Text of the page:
Propelling batik to the international market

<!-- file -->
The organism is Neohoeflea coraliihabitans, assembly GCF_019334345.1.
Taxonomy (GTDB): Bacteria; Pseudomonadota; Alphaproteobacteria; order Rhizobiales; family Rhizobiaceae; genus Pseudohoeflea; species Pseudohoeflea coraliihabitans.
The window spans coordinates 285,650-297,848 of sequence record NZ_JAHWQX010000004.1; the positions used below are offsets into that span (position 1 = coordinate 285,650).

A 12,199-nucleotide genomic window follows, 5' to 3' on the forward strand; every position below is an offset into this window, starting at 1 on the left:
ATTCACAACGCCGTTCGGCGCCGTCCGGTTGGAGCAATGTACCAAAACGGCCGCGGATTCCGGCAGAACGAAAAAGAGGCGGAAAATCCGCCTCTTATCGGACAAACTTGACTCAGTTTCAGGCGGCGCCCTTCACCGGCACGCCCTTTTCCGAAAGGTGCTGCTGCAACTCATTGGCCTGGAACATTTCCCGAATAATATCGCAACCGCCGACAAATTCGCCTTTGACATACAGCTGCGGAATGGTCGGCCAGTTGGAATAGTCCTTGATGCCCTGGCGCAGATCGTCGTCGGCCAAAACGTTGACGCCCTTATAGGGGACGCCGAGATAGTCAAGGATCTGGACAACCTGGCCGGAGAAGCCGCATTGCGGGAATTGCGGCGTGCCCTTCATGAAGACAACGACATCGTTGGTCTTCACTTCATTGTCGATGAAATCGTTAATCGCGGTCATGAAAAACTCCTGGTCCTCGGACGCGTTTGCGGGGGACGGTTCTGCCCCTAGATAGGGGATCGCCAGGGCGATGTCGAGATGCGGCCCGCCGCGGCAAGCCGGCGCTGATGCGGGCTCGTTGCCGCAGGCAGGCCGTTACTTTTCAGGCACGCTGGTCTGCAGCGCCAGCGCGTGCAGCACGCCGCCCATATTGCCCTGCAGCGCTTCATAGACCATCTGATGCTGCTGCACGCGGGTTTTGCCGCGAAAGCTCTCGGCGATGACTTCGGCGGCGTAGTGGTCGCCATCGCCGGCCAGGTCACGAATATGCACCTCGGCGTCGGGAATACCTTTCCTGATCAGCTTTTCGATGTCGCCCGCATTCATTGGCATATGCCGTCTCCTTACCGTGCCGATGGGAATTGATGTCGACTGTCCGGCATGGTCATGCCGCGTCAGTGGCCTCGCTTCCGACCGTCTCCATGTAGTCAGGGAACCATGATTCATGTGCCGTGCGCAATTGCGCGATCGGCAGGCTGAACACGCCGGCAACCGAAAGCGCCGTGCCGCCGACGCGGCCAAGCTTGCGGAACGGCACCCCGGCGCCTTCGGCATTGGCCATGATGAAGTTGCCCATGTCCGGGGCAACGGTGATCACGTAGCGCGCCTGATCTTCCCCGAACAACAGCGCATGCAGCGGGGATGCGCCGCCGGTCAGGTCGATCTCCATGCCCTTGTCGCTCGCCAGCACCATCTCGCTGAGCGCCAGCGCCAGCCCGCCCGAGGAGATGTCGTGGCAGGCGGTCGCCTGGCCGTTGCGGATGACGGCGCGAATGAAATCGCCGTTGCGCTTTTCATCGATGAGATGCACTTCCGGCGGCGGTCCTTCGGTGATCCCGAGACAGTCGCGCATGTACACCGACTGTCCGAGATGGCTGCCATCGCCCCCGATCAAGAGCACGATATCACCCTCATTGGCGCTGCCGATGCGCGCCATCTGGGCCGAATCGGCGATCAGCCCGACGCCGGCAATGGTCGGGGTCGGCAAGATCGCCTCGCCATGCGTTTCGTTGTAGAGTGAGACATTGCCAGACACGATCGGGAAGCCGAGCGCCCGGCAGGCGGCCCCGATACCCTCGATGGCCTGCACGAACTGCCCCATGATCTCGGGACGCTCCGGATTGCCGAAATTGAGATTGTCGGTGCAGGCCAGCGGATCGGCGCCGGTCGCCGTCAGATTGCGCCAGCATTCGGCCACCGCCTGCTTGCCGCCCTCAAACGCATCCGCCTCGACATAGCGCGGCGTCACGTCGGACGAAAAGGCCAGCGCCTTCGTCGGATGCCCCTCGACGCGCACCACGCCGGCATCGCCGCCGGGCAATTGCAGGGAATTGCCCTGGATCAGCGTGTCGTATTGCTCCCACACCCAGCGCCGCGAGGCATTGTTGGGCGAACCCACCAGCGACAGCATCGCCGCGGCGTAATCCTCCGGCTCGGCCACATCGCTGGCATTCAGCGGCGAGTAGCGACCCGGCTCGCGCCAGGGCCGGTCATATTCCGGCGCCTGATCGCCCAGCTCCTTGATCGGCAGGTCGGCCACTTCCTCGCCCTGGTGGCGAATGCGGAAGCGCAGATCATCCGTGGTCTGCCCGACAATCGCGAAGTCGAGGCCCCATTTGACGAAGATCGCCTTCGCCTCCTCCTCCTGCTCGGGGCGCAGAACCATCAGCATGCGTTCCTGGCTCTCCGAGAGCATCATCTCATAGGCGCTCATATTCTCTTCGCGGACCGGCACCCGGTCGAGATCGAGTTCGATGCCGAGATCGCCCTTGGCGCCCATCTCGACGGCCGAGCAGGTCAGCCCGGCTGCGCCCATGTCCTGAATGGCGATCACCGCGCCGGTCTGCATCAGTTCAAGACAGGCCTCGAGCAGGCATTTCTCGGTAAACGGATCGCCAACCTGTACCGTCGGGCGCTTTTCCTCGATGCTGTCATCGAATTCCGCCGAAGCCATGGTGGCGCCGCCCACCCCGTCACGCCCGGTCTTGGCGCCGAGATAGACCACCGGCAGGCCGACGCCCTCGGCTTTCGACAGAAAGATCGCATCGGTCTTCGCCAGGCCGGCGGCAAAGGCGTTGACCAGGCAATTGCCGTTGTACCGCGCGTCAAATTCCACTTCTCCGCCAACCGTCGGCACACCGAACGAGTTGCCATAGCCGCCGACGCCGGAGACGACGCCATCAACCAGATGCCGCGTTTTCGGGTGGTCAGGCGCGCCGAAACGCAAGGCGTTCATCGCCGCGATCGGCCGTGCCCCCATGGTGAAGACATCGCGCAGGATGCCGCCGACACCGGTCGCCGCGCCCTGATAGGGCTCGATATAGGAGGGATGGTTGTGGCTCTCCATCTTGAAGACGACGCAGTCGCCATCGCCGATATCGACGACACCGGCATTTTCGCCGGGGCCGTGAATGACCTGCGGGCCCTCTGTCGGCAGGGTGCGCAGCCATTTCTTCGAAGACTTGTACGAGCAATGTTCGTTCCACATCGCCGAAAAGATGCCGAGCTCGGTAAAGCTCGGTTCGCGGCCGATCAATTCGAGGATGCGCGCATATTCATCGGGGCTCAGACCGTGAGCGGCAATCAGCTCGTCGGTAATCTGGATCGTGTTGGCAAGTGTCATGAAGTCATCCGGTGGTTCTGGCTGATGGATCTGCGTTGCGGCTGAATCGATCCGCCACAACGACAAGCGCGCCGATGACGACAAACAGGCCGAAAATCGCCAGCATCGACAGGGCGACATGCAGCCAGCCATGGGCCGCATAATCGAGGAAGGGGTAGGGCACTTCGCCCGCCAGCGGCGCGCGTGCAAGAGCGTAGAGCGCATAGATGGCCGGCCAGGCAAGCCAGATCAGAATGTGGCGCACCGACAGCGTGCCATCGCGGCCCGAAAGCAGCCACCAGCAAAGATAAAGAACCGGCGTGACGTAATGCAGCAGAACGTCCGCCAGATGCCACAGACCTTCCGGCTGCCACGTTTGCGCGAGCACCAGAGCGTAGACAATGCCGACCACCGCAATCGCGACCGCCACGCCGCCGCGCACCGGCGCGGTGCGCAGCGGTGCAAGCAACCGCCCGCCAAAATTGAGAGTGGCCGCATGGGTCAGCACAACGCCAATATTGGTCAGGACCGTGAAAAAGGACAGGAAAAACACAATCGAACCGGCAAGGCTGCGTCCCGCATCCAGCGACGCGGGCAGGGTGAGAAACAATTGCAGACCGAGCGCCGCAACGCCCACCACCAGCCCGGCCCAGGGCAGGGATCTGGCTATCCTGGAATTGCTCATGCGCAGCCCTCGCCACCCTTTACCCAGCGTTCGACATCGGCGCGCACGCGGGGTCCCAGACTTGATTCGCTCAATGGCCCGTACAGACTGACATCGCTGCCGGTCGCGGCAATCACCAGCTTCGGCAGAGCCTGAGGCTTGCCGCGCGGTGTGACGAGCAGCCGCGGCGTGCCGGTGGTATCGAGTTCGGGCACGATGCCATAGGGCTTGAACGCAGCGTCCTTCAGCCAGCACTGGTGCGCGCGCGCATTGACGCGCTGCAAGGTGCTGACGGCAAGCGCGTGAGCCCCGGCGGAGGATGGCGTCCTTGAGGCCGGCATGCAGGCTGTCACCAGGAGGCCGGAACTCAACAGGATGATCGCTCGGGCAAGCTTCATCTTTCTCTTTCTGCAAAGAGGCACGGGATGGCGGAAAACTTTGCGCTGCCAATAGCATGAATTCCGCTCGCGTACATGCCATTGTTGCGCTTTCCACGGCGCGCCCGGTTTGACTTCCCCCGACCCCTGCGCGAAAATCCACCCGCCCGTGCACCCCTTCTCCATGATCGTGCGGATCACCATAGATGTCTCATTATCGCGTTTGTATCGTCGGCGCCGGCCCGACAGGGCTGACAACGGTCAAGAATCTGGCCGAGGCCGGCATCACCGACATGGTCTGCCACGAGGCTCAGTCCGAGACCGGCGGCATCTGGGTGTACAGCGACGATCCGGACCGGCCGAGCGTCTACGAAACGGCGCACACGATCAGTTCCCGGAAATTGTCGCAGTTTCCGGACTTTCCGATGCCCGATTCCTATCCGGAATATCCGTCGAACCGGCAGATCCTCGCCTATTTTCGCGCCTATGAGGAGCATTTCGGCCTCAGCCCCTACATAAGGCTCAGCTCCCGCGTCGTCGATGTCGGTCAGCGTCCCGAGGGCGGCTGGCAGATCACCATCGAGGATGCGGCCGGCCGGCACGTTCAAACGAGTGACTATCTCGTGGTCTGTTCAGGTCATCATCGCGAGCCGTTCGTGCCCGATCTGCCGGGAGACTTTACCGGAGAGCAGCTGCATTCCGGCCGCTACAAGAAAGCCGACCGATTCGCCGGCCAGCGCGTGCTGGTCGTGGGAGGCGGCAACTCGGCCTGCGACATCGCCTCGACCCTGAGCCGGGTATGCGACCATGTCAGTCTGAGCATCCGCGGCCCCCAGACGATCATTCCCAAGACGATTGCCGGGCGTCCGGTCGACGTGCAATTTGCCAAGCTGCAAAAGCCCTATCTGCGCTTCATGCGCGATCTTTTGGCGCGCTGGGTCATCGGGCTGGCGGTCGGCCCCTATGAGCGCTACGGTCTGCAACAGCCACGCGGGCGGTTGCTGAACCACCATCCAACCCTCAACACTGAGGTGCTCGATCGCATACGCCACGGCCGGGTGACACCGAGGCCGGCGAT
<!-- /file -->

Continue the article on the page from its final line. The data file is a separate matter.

Indonesians are rightfully proud that batik has been listed by UNESCO as part of the world’s intangible heritage. However, the textile has yet to achieve worldwide popularity. This has been the driving force behind Era Soekamto, the creative director of the Iwan Tirta Private Collection, as she sought to raise awareness among members of the British public on the beauty and cultural symbols inherent within the Indonesian batik. “Some 90 percent of the local batik market constitutes Indonesians. Expatriates in Indonesia, furthermore, only choose to wear batik when they are meeting public officials. Overseas, the textile has not been popular, due to the extremely long process required to make it,” Era told J+ during an interview. According to Era, one of the first steps needed to introduce batik to an international public is to educate people about the core Indonesian cultural values embedded within the Javanese fashion staple. “We have to communicate to the international public that batik is a sacred art. We have to be able to tell the story behind the patterns and motifs.” Era cites her collection Dewaraja as an example. The collection was presented at a mini-fashion show organized during the recent trip made by an Indonesian delegation to the UK. Era’s fashion label features new designs inspired by the original motifs created by Indonesia’s legendary batik maestro, the late Iwan Tirta. Era says that the patterns and motifs in the collection serve as symbols that literally illustrate the ideal Javanese leader. “The concept is rooted in the wisdom of the ancient Javanese kingdoms, whereby as representatives of God on Earth, kings should emanate a divine energy of compassion and love instead of being egocentric.” This concept of leadership remains relevant today, she says, as does local wisdom about the concept of God that is epitomized in many batik designs. Raising awareness, however, is definitely not enough to garner international-level success for handmade batik, Era says. Indonesia still has a lot of homework to be done to attain that goal. “We have to cater to the demands of the international market. To produce 1,200 batik pieces per month you need to be very disciplined, aside from actually increasing your production capacity and the quantity of your human resources.” Era also encouraged Indonesian batik designers to forge partnerships with prominent international fashion brands to gain more global popularity for batik. “We can do what [the Japanese designer Takashi] Murakami does,” she said, referring to the designer’s 2015 collaboration with wildly popular French fashion label Louis Vuitton.